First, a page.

Last night I had the privilege of attending the memorial service of Lucille Tobiassen, this wonderful member of my first church, Covenant Presbyterian Church, in San Francisco.  She was one of the Pillars of the church and always spoke her mind.  Such a wonderful person. 

As I sat in the congregation for the first time in many years, I must admit it was a little strange.  Without going too much into it, my ending there was rough for many involved, but best for my own spiritual, physical and mental health.  I enjoyed reconnecting with some folks, seeing folks who still clearly hold some grudges and having the opportunity to reflect on the joys/trials of ordained ministry.  The one thing I did not feel was any remorse about my decision to leave that ministry.  I had basically left because I no longer felt any sense of joy in serving . . . that and the high blood pressure.  I was not being fed in my role as pastor and was not really feeling like it was a place (for many reasons) that I could, with integrity, invite folks to attend.  There simply was no more joy in serving and leading . . . in that context, and in the end, with that feeling . . . how could I really lead with any kind of effectiveness?

I compare the memories with this past with the hopes of the future . . .

This Sunday our church, MBCC, is having a special Bring-a-Buddy Sunday where we are, obviously, asking folks to invite friends and family to what we think is a pretty quirky, but relevant and authentic church community.  While I have tried to do my part in the inviting of new folks, I have been caught in this weird place of knowing that it is more effective for members (The satisfied customer, if you will.) to invite folks than the pastor, after all, it is my job to invite folks . . . my livelihood depends on it.  But . . . I LOVE this church, miss it when I am not there, love that my kids love it and am pretty sure this is the kind of church I would attend anyway.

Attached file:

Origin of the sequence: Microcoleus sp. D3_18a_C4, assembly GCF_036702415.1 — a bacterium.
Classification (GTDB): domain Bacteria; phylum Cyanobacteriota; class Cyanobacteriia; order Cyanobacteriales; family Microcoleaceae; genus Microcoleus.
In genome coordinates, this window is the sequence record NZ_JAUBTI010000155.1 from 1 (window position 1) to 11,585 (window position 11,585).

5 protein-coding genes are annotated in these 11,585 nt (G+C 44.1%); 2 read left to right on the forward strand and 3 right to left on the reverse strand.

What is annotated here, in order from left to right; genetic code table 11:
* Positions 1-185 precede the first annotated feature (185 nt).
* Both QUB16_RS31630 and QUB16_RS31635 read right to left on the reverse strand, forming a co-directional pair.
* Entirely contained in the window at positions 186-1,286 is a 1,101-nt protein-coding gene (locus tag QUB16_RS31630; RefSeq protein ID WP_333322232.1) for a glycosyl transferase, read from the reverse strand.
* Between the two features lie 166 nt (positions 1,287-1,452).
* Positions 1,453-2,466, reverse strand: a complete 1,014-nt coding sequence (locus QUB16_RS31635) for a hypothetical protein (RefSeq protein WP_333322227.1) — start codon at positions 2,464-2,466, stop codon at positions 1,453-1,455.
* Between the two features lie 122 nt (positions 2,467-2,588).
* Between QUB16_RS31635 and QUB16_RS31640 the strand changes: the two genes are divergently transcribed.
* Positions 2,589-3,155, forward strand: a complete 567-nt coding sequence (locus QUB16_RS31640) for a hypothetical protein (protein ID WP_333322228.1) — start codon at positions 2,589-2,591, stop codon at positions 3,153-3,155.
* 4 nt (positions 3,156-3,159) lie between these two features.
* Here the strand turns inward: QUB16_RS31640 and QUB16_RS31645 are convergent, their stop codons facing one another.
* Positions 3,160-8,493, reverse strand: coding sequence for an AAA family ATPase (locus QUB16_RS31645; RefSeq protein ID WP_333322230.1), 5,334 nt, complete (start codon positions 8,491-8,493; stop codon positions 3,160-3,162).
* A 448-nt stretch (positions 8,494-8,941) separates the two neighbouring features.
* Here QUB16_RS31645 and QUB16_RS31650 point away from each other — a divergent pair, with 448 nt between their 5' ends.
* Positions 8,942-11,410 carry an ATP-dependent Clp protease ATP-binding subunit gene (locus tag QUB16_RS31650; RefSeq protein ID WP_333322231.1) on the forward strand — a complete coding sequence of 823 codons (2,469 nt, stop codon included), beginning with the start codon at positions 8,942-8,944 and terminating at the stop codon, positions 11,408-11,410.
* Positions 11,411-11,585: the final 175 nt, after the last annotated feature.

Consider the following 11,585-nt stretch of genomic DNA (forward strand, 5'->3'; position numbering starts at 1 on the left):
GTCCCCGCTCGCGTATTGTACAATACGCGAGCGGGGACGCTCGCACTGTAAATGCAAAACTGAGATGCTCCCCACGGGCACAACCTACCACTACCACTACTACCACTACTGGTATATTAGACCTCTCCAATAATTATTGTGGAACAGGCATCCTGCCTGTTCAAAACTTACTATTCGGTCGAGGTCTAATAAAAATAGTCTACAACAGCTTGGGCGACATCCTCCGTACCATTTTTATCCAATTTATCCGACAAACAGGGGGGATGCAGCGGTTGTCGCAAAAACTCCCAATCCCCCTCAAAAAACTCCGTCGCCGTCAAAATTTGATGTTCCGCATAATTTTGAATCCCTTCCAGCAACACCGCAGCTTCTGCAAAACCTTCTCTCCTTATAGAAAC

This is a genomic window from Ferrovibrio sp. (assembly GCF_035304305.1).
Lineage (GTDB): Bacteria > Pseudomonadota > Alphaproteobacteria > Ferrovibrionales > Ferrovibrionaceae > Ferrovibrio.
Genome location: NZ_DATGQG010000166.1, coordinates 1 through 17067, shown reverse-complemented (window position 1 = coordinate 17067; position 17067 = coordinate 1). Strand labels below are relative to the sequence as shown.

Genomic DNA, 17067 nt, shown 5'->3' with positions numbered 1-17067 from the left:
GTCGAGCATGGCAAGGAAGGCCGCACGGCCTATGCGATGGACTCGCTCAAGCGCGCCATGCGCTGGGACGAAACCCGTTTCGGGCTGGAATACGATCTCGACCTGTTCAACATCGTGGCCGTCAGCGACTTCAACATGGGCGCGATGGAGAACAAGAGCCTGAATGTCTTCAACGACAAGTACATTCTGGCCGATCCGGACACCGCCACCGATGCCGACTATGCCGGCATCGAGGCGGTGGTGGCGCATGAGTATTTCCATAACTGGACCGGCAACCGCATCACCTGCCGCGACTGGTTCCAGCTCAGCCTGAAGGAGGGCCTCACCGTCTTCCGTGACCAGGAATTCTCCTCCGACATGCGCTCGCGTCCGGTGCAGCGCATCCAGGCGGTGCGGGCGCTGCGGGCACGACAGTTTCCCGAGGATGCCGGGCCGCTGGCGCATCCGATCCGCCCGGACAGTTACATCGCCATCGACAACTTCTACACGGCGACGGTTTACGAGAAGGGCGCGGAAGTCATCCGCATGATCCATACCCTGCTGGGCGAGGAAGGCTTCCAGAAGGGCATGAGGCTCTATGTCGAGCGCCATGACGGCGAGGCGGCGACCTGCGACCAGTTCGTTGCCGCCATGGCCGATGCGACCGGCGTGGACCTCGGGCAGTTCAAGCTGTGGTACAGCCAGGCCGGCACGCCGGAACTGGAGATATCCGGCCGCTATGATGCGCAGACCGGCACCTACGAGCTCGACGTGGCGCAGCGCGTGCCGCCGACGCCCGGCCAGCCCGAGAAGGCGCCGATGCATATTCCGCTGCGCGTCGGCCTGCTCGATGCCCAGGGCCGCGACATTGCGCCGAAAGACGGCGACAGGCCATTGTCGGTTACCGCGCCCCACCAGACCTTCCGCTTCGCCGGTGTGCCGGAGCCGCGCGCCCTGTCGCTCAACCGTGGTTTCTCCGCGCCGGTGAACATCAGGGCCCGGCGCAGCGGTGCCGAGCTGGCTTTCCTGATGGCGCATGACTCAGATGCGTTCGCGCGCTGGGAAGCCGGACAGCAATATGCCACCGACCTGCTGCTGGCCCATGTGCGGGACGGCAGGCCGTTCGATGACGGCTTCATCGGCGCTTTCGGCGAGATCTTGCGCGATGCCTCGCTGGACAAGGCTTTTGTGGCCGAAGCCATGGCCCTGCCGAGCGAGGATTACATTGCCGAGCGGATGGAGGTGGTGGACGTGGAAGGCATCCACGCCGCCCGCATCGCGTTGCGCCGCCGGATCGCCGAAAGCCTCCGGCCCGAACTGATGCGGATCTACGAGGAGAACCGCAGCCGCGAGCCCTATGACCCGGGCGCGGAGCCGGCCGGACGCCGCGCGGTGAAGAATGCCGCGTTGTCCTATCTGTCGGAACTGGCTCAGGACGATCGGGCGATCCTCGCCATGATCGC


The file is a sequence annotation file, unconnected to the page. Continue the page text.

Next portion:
Such a dilema when the pastor enjoys the church so much that he/she wants to invite folks to it 😉

I LOVE this feeling . . . now in no way do we think we are perfect, have all the "answers" or don’t struggle with the same congregational issues as other churches.  What has hit me over the last few months, however, as I have talked with some colleagues is that many of them don’t have the same sense of joy about the places they serve.  If you are not fed as the pastor, how in the heck do you think anyone that is being served will be?  This may be naive, overly optimistic, even slightly arrogant (wouldn’t be the first time) but after 10+ years of ordained ministry, I believe this is the only way clergy and our congregations will survive, if all involved have a sense of joy, hope and in the end experience transformation.

As clergy, it is far far far far too easy to sit around, whine, complain, moan, martyrize, etc.  Yes, church work is hard, people can be mean, institutions suck, we are not always "on" yada yada yada . . .  But when we contiuously fall into and have our mail forwarded to this place of joyLESSness in the midst appropriate work/sacrifices/struggles I believe we shirk our responsibility and privilege to help create/sustain ministry that can lead to transformation for all.

I use the word JOY as I talk about ministry because I think that is
were we all strive to be, not to simply be happy and content, but to reside
in the joy-filled place that serving God can create and sustain.  Joy
allows me to endure and press on in the midst of struggle, to take the
arrows for the greater good AND to revel in the transforamtion that can
happen in a place where transformation is encrouraged, allowed and
celebrated . . . both for the pastor, the members and the congregation.

Okay, done ranting . . . now I want to invite you to my church!

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